As a representative of concrete-minimal art Charlotte Posenenske was among Germany’s leading artists in the 1960s. She aspired to a clear, hard realism of form, production, distribution and reception—all conditions that in the context of the 1968 movement meant changing society. In 1968, having come to the conclusion that art ultimately cannot have sufficient political impact Posenenske took the radical step of giving up art altogether.
She went on to study sociology and worked as a social scientist. Even though she could not envision political issues being pursued within a conceptual approach, it later became clear that she had formulated important aspects in her art that only came to bear in Concept Art in the 1970s. These aspects included the variability of objects, participation in production, the inclusion of a specific situation, a social context and institutional critique.—Between Bridges, 2007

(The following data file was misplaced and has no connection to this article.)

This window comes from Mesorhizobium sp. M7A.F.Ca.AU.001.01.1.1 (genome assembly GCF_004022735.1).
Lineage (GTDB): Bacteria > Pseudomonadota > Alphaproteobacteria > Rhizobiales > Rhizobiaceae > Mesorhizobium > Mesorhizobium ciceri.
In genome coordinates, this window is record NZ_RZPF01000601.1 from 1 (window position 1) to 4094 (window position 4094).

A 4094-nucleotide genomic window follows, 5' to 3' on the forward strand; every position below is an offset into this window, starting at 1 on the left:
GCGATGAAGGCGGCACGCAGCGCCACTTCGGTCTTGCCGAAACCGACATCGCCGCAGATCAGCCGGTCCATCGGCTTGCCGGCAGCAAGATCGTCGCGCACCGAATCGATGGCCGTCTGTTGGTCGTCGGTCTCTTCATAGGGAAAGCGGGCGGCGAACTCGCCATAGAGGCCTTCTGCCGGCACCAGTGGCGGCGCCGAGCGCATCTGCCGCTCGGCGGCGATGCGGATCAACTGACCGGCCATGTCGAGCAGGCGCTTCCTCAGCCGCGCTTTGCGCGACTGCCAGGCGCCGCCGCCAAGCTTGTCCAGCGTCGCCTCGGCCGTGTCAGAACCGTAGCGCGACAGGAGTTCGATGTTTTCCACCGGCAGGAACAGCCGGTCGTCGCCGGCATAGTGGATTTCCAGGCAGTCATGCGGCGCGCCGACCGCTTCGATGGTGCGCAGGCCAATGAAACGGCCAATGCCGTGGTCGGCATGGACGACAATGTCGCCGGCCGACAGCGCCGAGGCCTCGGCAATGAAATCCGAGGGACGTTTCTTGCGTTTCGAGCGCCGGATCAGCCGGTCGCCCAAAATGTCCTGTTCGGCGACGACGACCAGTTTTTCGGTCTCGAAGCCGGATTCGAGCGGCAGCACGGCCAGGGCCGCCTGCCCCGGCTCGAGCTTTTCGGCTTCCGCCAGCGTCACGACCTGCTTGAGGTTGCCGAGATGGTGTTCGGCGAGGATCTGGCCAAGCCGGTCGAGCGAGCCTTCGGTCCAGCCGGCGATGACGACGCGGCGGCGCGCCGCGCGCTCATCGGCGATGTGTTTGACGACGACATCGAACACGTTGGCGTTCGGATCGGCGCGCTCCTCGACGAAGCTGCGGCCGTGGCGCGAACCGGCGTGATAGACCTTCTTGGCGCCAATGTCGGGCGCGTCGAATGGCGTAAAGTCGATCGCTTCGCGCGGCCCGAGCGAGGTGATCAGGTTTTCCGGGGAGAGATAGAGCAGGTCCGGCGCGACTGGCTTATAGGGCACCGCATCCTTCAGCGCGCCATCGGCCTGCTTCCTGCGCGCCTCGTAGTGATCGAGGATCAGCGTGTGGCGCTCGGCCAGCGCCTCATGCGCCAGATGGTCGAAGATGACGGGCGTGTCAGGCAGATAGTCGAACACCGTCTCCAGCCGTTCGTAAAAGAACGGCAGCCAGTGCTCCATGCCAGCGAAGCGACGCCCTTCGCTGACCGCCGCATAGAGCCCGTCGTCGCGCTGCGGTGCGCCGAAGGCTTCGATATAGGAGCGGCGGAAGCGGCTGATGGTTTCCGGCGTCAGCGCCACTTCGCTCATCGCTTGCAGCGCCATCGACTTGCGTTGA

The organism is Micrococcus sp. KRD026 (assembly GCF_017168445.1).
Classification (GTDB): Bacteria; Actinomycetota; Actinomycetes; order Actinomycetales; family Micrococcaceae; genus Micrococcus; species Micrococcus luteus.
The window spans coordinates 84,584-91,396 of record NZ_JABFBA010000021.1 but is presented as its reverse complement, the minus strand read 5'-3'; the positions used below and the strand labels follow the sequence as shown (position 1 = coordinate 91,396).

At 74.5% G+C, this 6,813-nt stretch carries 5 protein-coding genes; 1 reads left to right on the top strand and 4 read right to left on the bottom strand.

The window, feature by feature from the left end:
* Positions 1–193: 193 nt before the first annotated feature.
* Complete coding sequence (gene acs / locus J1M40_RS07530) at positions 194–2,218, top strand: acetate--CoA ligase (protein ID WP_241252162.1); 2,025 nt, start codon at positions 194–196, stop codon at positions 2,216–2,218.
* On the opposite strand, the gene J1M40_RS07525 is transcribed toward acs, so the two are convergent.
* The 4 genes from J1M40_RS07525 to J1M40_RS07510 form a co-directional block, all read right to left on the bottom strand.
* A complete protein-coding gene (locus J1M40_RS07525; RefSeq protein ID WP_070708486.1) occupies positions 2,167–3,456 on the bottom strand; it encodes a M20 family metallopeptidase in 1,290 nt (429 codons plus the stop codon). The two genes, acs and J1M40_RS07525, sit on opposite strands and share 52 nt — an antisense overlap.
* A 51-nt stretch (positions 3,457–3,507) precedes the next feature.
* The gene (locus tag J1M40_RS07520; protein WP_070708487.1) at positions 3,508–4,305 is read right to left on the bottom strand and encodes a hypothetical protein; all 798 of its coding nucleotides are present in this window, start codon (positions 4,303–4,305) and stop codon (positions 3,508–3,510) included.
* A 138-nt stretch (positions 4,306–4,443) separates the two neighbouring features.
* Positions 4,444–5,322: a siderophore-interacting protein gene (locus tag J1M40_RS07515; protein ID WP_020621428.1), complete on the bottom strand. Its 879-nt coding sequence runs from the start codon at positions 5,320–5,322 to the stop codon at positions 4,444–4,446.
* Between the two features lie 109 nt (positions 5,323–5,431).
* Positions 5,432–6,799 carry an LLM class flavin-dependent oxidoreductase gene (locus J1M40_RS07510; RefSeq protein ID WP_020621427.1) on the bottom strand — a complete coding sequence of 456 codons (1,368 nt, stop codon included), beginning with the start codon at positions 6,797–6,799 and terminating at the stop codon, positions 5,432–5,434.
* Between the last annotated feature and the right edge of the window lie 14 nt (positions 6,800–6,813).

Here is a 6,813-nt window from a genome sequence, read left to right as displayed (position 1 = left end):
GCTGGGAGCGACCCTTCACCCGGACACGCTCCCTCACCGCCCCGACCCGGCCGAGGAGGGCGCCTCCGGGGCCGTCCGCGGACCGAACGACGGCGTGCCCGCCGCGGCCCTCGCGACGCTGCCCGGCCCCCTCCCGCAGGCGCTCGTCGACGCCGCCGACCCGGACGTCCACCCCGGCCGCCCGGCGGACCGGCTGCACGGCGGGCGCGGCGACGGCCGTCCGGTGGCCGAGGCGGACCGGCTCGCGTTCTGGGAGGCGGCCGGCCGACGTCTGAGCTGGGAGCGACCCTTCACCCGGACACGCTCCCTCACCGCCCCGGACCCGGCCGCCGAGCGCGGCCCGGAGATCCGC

From a collection of catalogues documenting presentations of Posenenske’s work installed at various locations including Deutsche Bank, Deutsche Lufthansa, Grossmarkthalle Frankfurt and Hauptbahnhof Frankfurt 1989, organised by Burkhard Brunn.